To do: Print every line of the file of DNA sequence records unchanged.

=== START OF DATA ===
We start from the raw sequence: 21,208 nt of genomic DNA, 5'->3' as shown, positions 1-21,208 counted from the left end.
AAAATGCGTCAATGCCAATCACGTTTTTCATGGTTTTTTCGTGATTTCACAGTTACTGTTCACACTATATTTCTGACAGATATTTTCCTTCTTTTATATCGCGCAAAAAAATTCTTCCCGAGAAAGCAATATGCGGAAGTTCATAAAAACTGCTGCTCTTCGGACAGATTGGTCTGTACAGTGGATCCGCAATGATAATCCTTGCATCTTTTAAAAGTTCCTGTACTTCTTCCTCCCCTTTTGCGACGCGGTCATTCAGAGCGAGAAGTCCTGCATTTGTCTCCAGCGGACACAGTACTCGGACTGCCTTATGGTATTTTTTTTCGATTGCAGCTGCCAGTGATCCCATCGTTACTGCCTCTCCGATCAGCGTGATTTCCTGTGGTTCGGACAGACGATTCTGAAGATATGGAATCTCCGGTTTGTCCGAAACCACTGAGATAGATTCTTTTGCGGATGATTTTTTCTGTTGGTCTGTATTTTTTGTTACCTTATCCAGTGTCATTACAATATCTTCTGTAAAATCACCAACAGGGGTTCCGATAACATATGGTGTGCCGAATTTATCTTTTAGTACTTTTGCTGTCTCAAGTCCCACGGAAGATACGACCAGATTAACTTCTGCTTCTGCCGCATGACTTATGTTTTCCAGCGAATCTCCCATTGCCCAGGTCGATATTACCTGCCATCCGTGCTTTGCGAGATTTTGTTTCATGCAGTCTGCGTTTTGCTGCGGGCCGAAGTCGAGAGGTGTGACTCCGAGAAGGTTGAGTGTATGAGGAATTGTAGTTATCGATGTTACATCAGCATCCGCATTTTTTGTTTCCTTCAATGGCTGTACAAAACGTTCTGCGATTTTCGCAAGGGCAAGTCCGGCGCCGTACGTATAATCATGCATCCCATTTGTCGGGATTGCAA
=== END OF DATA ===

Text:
We start from the raw sequence: 21,208 nt of genomic DNA, 5'->3' as shown, positions 1-21,208 counted from the left end.
AAAATGCGTCAATGCCAATCACGTTTTTCATGGTTTTTTCGTGATTTCACAGTTACTGTTCACACTATATTTCTGACAGATATTTTCCTTCTTTTATATCGCGCAAAAAAATTCTTCCCGAGAAAGCAATATGCGGAAGTTCATAAAAACTGCTGCTCTTCGGACAGATTGGTCTGTACAGTGGATCCGCAATGATAATCCTTGCATCTTTTAAAAGTTCCTGTACTTCTTCCTCCCCTTTTGCGACGCGGTCATTCAGAGCGAGAAGTCCTGCATTTGTCTCCAGCGGACACAGTACTCGGACTGCCTTATGGTATTTTTTTTCGATTGCAGCTGCCAGTGATCCCATCGTTACTGCCTCTCCGATCAGCGTGATTTCCTGTGGTTCGGACAGACGATTCTGAAGATATGGAATCTCCGGTTTGTCCGAAACCACTGAGATAGATTCTTTTGCGGATGATTTTTTCTGTTGGTCTGTATTTTTTGTTACCTTATCCAGTGTCATTACAATATCTTCTGTAAAATCACCAACAGGGGTTCCGATAACATATGGTGTGCCGAATTTATCTTTTAGTACTTTTGCTGTCTCAAGTCCCACGGAAGATACGACCAGATTAACTTCTGCTTCTGCCGCATGACTTATGTTTTCCAGCGAATCTCCCATTGCCCAGGTCGATATTACCTGCCATCCGTGCTTTGCGAGATTTTGTTTCATGCAGTCTGCGTTTTGCTGCGGGCCGAAGTCGAGAGGTGTGACTCCGAGAAGGTTGAGTGTATGAGGAATTGTAGTTATCGATGTTACATCAGCATCCGCATTTTTTGTTTCCTTCAATGGCTGTACAAAACGTTCTGCGATTTTCGCAAGGGCAAGTCCGGCGCCGTACGTATAATCATGCATCCCATTTGTCGGGATTGCAA